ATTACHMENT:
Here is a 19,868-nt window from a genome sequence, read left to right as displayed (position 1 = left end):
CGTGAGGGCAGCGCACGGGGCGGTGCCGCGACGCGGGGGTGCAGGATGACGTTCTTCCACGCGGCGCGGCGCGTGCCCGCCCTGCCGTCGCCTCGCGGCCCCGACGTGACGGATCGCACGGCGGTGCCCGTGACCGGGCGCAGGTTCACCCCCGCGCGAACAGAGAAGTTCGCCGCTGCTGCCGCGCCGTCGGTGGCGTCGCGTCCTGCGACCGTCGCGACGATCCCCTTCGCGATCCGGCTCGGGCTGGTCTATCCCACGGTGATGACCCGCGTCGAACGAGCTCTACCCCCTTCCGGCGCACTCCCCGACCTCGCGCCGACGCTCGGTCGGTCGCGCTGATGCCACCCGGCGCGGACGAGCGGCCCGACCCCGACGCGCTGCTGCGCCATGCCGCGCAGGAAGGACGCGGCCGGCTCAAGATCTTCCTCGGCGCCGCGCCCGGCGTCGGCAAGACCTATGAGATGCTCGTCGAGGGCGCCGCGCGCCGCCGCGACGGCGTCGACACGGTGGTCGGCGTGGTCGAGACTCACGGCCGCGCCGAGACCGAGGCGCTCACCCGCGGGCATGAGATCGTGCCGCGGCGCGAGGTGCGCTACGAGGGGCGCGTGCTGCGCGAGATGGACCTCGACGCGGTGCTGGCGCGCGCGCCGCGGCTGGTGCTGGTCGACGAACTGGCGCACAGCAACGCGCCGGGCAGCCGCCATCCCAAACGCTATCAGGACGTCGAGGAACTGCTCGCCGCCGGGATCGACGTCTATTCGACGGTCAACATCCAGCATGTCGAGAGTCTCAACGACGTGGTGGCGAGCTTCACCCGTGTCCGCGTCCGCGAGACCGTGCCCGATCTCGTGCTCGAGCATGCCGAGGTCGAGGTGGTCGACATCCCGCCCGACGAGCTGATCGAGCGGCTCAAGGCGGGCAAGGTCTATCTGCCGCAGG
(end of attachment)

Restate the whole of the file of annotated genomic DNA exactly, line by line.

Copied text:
Here is a 19,868-nt window from a genome sequence, read left to right as displayed (position 1 = left end):
CGTGAGGGCAGCGCACGGGGCGGTGCCGCGACGCGGGGGTGCAGGATGACGTTCTTCCACGCGGCGCGGCGCGTGCCCGCCCTGCCGTCGCCTCGCGGCCCCGACGTGACGGATCGCACGGCGGTGCCCGTGACCGGGCGCAGGTTCACCCCCGCGCGAACAGAGAAGTTCGCCGCTGCTGCCGCGCCGTCGGTGGCGTCGCGTCCTGCGACCGTCGCGACGATCCCCTTCGCGATCCGGCTCGGGCTGGTCTATCCCACGGTGATGACCCGCGTCGAACGAGCTCTACCCCCTTCCGGCGCACTCCCCGACCTCGCGCCGACGCTCGGTCGGTCGCGCTGATGCCACCCGGCGCGGACGAGCGGCCCGACCCCGACGCGCTGCTGCGCCATGCCGCGCAGGAAGGACGCGGCCGGCTCAAGATCTTCCTCGGCGCCGCGCCCGGCGTCGGCAAGACCTATGAGATGCTCGTCGAGGGCGCCGCGCGCCGCCGCGACGGCGTCGACACGGTGGTCGGCGTGGTCGAGACTCACGGCCGCGCCGAGACCGAGGCGCTCACCCGCGGGCATGAGATCGTGCCGCGGCGCGAGGTGCGCTACGAGGGGCGCGTGCTGCGCGAGATGGACCTCGACGCGGTGCTGGCGCGCGCGCCGCGGCTGGTGCTGGTCGACGAACTGGCGCACAGCAACGCGCCGGGCAGCCGCCATCCCAAACGCTATCAGGACGTCGAGGAACTGCTCGCCGCCGGGATCGACGTCTATTCGACGGTCAACATCCAGCATGTCGAGAGTCTCAACGACGTGGTGGCGAGCTTCACCCGTGTCCGCGTCCGCGAGACCGTGCCCGATCTCGTGCTCGAGCATGCCGAGGTCGAGGTGGTCGACATCCCGCCCGACGAGCTGATCGAGCGGCTCAAGGCGGGCAAGGTCTATCTGCCGCAGG